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What you need to know for 08/21/2017

Winter batters foreclosed Schenectady homes

Winter batters foreclosed Schenectady homes

Winter is taking a toll on the houses Schenectady seized through foreclosure last year. There’s so m
Winter batters foreclosed Schenectady homes
A piece of the roof fell off this vacant home at 1352 Albany St. that was foreclosed on by the city of Schenectady.
Photographer: Marc Schultz

Winter is taking a toll on the houses Schenectady seized through foreclosure last year. There’s so much damage that city workers can’t keep up with it all.

Wind has pulled shingles off roofs, leaving leaks to drip unnoticed inside vacant rooms.

Heavy snow has left cracked and broken sheds in its wake.

At one house, the siding is stripping off in chunks. It has lost about an eighth of its siding already, and a full-story swath is missing on one side, leaving the house frame vulnerable to the elements.

In one of the worst cases, part of a roof piece fell off the vacant house at 1352 Albany St., landing in a tree nearby. Electrical wires that had gone through that piece of the roof to the house are dangling in the air.

City Council members had worried last summer that the city might get stuck with expensive repairs if it held foreclosed houses over the winter. At the time, they hoped to quickly sell the houses.

But many were in serious disrepair and the city’s contractor-rehab program only just started this winter. Three houses have been handed over for renovations, leaving more than 200 to the elements.

Building Inspector Eric Shilling said his office is overwhelmed by the amount of repairs needed on those houses.

“We’re trying. We’re doing the best we can,” he said. “There’s no way we are going to be able to keep them up to pristine condition.”

Mayor Gary McCarthy did not return a call seeking comment.

City workers did perform emergency repairs soon after the foreclosures last August. Shilling inspected all of the houses and ordered the necessary repairs. Then workers boarded up windows with special techniques and tamper resistant screws that appear to have kept vandals out.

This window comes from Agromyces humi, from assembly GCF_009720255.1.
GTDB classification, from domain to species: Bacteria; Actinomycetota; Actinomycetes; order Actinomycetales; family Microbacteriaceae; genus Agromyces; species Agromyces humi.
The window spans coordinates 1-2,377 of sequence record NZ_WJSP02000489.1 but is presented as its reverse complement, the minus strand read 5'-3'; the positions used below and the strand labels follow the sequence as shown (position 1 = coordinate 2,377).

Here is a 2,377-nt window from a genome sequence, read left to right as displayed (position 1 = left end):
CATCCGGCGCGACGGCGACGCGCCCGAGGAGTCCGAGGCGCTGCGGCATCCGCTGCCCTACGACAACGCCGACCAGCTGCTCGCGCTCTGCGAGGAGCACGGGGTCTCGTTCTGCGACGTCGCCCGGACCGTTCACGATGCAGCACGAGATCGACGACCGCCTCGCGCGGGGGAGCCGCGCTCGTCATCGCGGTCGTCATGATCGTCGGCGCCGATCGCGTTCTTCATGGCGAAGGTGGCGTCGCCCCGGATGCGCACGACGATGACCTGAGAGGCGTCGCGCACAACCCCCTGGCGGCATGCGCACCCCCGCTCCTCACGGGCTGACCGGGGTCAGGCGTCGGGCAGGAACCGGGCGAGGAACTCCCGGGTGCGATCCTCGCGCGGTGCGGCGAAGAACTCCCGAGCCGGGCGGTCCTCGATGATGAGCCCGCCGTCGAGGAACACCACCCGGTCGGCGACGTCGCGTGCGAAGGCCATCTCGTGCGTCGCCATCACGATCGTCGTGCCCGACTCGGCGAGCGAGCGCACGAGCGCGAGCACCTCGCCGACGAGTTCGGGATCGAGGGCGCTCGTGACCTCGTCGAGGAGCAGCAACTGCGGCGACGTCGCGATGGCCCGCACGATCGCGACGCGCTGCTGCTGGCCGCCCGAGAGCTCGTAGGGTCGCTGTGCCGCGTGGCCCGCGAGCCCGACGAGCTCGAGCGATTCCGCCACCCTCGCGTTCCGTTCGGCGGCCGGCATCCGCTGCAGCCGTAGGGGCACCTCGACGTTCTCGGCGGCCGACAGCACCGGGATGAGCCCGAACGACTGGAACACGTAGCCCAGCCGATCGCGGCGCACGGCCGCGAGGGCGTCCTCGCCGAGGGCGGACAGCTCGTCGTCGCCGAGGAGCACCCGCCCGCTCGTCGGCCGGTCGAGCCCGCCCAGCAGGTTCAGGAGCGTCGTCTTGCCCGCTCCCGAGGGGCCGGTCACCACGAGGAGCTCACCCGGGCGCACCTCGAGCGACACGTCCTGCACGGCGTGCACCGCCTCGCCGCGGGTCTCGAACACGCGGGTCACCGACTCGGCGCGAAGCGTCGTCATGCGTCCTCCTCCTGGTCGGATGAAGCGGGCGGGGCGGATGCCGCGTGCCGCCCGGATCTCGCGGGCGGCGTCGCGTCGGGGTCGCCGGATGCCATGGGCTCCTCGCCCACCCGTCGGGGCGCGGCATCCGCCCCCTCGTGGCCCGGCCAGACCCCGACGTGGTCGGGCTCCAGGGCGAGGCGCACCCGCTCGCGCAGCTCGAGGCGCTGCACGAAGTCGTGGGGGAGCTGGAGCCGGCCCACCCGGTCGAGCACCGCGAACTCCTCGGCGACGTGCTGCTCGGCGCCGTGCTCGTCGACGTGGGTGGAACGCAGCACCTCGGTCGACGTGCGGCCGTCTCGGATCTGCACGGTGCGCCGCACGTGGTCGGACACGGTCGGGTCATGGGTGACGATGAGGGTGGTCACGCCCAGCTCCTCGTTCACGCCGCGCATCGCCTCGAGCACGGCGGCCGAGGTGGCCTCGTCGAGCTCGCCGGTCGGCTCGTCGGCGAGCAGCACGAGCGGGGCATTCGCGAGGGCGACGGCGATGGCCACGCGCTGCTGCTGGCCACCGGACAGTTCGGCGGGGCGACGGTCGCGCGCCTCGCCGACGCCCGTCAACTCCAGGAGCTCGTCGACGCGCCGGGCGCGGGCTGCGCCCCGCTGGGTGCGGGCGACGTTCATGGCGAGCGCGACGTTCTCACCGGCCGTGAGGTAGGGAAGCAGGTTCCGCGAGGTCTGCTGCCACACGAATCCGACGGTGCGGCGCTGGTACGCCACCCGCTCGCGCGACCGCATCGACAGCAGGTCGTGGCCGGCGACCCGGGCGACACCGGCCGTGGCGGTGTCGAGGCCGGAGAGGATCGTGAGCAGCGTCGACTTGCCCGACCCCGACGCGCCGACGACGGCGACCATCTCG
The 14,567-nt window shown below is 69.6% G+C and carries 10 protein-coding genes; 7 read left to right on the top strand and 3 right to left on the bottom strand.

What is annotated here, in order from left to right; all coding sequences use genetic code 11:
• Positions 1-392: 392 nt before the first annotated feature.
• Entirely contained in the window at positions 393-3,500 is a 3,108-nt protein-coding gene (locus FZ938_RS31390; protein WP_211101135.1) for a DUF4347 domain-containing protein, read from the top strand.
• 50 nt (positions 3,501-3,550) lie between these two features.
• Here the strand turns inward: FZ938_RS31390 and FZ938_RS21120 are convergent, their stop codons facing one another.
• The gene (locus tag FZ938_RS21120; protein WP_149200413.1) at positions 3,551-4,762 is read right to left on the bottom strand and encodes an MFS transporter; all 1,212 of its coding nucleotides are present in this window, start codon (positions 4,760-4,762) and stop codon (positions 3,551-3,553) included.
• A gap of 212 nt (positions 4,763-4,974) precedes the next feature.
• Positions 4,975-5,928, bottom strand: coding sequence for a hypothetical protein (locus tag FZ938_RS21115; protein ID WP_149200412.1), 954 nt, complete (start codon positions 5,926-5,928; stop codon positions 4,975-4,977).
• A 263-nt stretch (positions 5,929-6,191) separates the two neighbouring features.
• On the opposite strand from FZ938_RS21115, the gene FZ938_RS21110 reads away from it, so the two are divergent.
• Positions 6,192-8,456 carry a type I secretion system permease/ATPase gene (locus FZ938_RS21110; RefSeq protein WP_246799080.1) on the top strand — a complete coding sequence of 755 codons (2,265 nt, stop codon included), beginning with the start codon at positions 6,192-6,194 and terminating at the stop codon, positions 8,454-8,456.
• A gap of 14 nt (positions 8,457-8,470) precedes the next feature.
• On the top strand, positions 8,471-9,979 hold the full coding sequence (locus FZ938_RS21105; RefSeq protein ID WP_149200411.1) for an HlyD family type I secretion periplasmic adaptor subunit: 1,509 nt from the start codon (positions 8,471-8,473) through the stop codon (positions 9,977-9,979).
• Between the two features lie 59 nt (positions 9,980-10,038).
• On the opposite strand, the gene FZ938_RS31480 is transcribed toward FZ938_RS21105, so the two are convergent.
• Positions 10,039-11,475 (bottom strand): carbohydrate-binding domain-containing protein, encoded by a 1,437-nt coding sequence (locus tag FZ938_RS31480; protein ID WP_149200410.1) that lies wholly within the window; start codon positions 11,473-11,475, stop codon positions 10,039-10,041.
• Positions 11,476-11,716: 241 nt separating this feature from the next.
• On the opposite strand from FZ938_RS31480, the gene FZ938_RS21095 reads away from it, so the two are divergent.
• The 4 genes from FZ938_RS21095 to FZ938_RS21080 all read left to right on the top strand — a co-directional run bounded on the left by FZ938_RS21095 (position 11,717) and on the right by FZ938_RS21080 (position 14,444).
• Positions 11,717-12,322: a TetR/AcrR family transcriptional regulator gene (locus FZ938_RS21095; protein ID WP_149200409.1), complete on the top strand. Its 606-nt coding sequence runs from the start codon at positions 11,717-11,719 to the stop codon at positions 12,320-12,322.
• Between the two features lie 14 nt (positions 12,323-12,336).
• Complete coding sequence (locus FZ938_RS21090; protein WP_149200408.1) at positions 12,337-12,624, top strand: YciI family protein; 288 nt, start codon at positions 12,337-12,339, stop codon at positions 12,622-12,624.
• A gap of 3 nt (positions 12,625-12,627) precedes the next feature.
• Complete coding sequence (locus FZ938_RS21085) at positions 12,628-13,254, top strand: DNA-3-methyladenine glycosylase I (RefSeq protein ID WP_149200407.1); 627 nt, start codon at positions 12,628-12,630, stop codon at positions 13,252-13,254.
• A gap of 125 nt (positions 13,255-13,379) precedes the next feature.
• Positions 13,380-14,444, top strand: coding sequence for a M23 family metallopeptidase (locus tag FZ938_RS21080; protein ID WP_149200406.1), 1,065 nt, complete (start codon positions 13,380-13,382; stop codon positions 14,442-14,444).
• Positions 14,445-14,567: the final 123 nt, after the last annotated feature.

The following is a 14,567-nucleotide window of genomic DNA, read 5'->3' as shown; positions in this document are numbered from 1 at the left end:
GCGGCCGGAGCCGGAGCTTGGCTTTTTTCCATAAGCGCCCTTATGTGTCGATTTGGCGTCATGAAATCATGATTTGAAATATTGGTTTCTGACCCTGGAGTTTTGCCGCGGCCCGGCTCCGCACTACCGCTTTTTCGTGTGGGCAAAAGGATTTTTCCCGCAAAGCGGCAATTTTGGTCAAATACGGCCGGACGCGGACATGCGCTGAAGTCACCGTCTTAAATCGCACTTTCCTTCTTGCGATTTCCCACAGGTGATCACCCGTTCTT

But they only did emergency work, such as roof patches.

Some residents, who were cited for peeling paint on their properties, complained to Shilling recently because some of the foreclosed houses also had peeling paint.

“They said, ‘Are you going to cite yourself?’ No, because I can’t paint 300 houses. You can paint one,” Shilling said. “They moved in to a house they chose. We got these because we were dealt this hand.”

And he doesn’t have much help dealing with it.

This winter, he has just three property maintenance workers. The rest of the crew is made up of seasonal workers who are only hired for the summer.

He wishes he had them now.

“This is the first winter in our foreclosures. We can’t anticipate when to keep people on,” he said. “When they come on, we’ll start ramping things up.”

But for now, he has to triage. The house with the dangling wires got priority when it was reported Friday afternoon.

“Anything with this kind of concern we can get to,” he said, adding that the wires could be a serious danger.

“That may still be energized,” he said.

The utilities to the house were turned off months ago, but National Grid usually only cuts the power at the house, not at the pole, he said. That would leave the dangling wires live.

City workers will ask National Grid to cut power to those wires. Then they will remove the piece of roofing and make emergency repairs, he said.

He added that residents should not hesitate to call 911 or National Grid if they see similar situations elsewhere.

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